The lady of the house, as her employees fondly called her, believed in self-help and encouraged Suki to study for something. Years later, Suki realised that the Mrs Fanaka didn’t need her but because she didn’t believe in handouts, had given Suki the job so she could help herself. Five years later and having educated her siblings through primary school, she knew it would be an uphill battle for the secondary education and the house help salary wouldn’t cut it. Luckily over the years she had taught herself the culinary arts, and Mrs Fanaka had introduced her to her friends where Suki got catering gigs, she also did hair for these ladies. Business was booming because not only did these ladies change hairstyles like they did underwear, weekend parties were round the year events, and Suki’s chapatis and mandazis were legendary.

In the meantime, the Fanaka children had grown and flown the nest literally and figuratively. The youngest of the children, Malaika, studied/lived in the UK, and she and Suki had become good friends as they were closer in age. Suki looked forward to this girl’s visits to Kenya. Her stories of life in the UK became Suki’s lifeline and ultimate goal. And she wanted it, most importantly she needed it – she believed this was the main reason she met Mrs Fanaka so many moons ago.

The stories Malaika told Suki ringed true; in hindsight, most of it was bullshit of the highest order, but her narratives made sense, besides why would she lie. Of the many things, she said was that in the UK, money literally grew on trees. “Everybody in UK is rich” she would say excitedly. “If you lost your job for whatever reasons, the queen gives you money and a house to live in while you sort your life out!” Sounded like paradise, the land of milk and honey, and Suki wanted nothing more than to go there. She could only imagine what the hard-working people reaped. She would work her fingers to the bone, and her family would be transformed forever. Naturally Suki had to initiate a plan to secure her rightful place in the land of plenty. She’d learn plenty from the Fanakas and their powerful friends. She’d also learned a thing or two from some of Mrs Fanaka’s younger female relatives e.g. “why have a poor boyfriend when you can have a rich one”, or facts like “women have weapons at their disposal that are worth their weight in diamond” etc. In hindsight she realised most of it was BS because she learned the hard truth – using what you have above the neck reaps more benefits than using what is below the neck.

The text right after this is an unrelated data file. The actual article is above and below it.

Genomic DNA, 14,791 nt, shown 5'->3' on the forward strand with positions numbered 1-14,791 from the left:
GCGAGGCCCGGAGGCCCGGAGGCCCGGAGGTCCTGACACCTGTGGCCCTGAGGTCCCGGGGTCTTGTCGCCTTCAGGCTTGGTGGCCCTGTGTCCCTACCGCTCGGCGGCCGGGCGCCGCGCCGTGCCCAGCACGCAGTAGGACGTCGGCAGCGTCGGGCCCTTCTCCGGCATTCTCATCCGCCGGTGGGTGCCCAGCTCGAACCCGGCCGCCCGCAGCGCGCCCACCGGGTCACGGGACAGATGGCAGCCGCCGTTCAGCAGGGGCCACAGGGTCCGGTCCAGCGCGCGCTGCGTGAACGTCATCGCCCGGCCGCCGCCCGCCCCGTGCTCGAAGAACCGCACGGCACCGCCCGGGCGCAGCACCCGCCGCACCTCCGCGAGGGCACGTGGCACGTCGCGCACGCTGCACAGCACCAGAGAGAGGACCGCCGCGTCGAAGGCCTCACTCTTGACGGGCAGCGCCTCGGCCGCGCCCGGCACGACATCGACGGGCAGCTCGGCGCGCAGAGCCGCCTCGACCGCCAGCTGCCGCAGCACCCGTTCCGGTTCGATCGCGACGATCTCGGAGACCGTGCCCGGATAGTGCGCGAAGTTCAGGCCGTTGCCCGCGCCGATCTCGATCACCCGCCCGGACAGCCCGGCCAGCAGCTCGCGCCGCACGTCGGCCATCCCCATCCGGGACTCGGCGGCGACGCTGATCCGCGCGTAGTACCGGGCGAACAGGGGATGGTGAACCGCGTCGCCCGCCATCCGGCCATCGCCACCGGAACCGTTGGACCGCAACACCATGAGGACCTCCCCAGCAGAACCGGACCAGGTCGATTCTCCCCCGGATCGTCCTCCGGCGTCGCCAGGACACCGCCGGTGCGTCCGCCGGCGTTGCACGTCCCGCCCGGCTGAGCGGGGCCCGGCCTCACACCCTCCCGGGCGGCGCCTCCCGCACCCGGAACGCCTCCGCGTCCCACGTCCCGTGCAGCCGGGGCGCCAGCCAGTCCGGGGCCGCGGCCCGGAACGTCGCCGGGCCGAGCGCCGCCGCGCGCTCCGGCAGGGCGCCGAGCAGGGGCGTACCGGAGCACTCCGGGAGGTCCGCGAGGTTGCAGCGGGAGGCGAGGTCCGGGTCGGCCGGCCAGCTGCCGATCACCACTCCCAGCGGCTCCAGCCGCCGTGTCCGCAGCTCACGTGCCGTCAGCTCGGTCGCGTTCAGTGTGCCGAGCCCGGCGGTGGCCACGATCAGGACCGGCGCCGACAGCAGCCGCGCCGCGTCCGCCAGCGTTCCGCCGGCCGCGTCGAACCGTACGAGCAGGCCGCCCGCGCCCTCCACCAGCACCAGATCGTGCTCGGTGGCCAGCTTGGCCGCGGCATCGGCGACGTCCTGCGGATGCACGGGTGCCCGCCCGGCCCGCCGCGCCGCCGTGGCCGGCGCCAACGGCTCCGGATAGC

Two years later and flourishing in her job as a receptionist in a reputable hotel; Suki was nominated for a leadership course in London. She saw this as her opportunity to live in the land of milk and honey. She could hardly contain herself, as she called Malaika to tell her the good news. She would be travelling with two colleagues and staying at one of their branches in London. Malaika was just as ecstatic, especially as she knew more than anyone how much Suki wanted to live in London, not just visit: the devil was in the details, and the intricate plans to make the later happen during the former.

London was everything Suki looked forward to and more. The tour of London was even more eye opening as she and her colleagues visited all the main landmarks in London. They visited Big Ben, the Houses of parliament, Buckingham palace and witnessed the changing of the guard, the millennium wheel, London aquarium and many more. She met Malaika to see where she lived, and give her some goodies from home. It was a fitting reunion.

On the last day, she and her colleagues spent their last few hours shopping and packing to catch the night KQ flight out of London. The intricate plan mentioned above was mobilised too: – Suki told her colleagues that she was meeting someone and that later she would meet them at the airport. She met with Malaika and returned to her house. That evening, at the airport, her colleagues waited for what felt like eternity, but Suki did not show up. They called her UK mobile number but it was switched off – the penny finally dropped – and they left without her.

Meanwhile, somewhere in Enfield, Suki sat on a huge corner sofa watching Jeremy Kyle and drinking endless cups of tea. She felt guilty but she also knew God helps those who help themselves, and she would not let an opportunity to reap eternal wealth pass. She was at last in the land of milk and honey, and life can only get better. She sat there for a long time contemplating the bright future – she should have been afraid, very afraid.